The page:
August 29, 2016

What’s New and Next? Applying Past and Present Principles of Professionalism for Posting



Terry Kind, MD, MPH
Associate Professor of Pediatrics
The George Washington University / Children’s National

From the latest way to share information, to dire concerns about career-ending posts, to the next new thing, where have we been and where are we going?  Guidelines are essentially meant as a starting point [Kind in AMA J Ethics 2015], to encourage thoughtful posting.  The same principles to guide your professional behavior in real life remain applicable in the online arena as well, but with additional considerations.  Your personal and professional might blend.  The voice you project --and the images you share-- are augmented. And, depending on the context, your post may be ephemeral or everlasting.  Social media has transformed our communication options, and has great potential to improve healthcare, communication, and information sharing. It allows us to innovatively reach out and engage.  And to listen.  

We’ve crafted tips for using social media in clinical care drawing upon ethical and professional principles [Chretien and Kind in Circulation 2013] and tips for use in medical education [Kind, Patel, Lie in Pediatrics 2013 and Kind, Patel, Lie, Chretien in Med Teacher 2014].   When considering new platforms of communication, think about who you are online and offline, who is or may be reading and engaging with what you post, and what are your goals?  Essentially, be a good and thoughtful citizen and share well.  

What does sharing well actually mean?  Just like in pediatrics where we aim to “catch a toddler being good” my colleagues and I sought to explore how medical students are using Twitter in “good” ways, such as for their professional development.  Do they, and if so how?  In this digital ethnographic study, we found that they do use Twitter to supplement their traditional medical school experience. It provides them with access and voice.  Access, to experts and various perspectives, and to communities of support.  Voice, for advocacy, and to craft their own digital identity, and to level the playing field among the various medical hierarchies.   [Chretien, Tuck, Simon, Singh, Kind in JGIM 2015].  

What do you need in order to post well, in addition to Wifi and a charger?  We propose that in the health professions, your posting rests on a platform of public trust [Chretien and Kind in Acad Med 2014]..  Consider security, that is, what online behaviors could jeopardize patient privacy and/or impact your own career security.  Resting on that secure base, then reflect on your own online identity and the relationships you navigate.  This sets you up to discover ways to use social media to improve health, enhance career paths (self and others) and innovate.  Throughout your journey, maintain an awareness of potential challenges and opportunities. 

Ultimately, you should draw upon the same principles of professionalism that you’d employ offline, as online.   I shall leave you with this tweet-sized tip I once shared a few years back.

T is it thoughtful
W is it wise?
E is it educational?
E is if evidence-based?
T is it tweet-worthy?

References/Resources:



July 26, 2016

Fast Food Marketing to Children: What Parents Can Do

Kathleen Lovlie MD FAAP
Gulf Shores AL
Author of "Practical Parenting: An Un-Politically Correct Guide from the Trenches"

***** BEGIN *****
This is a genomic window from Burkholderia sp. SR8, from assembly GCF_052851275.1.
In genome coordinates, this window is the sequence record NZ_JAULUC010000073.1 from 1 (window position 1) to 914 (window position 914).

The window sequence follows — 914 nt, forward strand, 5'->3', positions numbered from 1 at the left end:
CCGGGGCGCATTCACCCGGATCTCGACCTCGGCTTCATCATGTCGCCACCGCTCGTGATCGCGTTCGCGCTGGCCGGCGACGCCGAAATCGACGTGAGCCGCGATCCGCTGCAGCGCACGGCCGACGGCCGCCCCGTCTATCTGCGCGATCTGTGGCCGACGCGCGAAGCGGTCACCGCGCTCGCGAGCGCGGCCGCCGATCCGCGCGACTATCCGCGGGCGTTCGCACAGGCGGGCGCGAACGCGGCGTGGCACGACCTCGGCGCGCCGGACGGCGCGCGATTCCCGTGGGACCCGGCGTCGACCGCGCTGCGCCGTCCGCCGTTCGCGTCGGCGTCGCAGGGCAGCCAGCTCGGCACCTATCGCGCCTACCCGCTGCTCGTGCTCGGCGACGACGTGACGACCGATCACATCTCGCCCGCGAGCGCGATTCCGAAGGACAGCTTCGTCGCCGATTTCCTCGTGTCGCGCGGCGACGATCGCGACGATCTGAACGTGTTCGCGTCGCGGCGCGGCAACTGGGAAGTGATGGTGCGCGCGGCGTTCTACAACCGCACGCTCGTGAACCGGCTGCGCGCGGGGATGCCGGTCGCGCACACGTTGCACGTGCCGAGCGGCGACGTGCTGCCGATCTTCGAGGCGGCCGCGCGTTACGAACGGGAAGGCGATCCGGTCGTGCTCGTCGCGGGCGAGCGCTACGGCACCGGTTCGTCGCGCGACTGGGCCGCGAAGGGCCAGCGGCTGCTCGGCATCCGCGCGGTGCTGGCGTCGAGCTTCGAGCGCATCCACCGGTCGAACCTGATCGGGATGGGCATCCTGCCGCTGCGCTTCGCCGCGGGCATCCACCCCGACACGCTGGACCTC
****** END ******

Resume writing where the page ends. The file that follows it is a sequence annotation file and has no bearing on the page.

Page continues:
Lately, children and teens are exposed to fast-food advertising from every angle. Traditional print, TV, and radio ads are ever present.  Marketers carefully place products at child height and colorfully design packaging to attract their attention. Mobile devices and social media accounts are plagued with ads.

Social media sites entice with advergames, contests, points to redeem and free downloads. If your child subscribes to or follows a YouTube channel or Twitter handle, he or she is volunteering to be sent endless “opportunities,” with ads attached. These ads encourage users (your children) to “share” and “invite” friends to participate on the websites – free word of mouth advertising! Facebook, for example, comes with 6 billion fast food ads – 19% of the total ads on the site.

Food stylists make their products look better than they ever do in reality. Advertisements suggest health benefits and a happier, more carefree life. They bait with prices that will feed your children more cheaply than a grocery store, until you switch to higher priced items at the counter. Restaurants default to a less healthy options like French fries and soda, rather than the more costly fruit and milk.

The purveyors of fast food are not on your side. Their success depends on your failure, and they have bigger wallets than you do.



Fast Food Ad Facts

Here are some facts about fast food advertising from the Rudd Center for Food Policy & Obesity



  • In 2012, 4.6 billion dollars was spent on fast food advertising—a hard number for me to get my brain around. 4.6 billion dollars will buy 920 million kid’s meals: 33,000 lifetimes worth of daily happy meals. Imagine the profit that must be generated to make spending that amount of money reasonable. These people are not your friends.
  • Less than 1% of kid’s meals (33 out of 5427) met USDA nutrition standards.
  • Only 3% of kid’s meals met the industry’s own standards.

Fast Food Ads Have Presence in Your Child’s Life


Fast food ads are unavoidable. Your children will see them and will want what they are selling.

There is no evidence that media literacy in any way defends against the effectiveness of advertisements. Knowing that fast food ads are trying to sell you something that is bad for you does not keep you from wanting it. We are grownups, and we fall for the ads.  We cannot expect more of our children than we do of ourselves.
 

In the end, it comes down to committing to do the right thing, and then acting on that commitment:


  • Clean out your cupboards and throw out all the junk.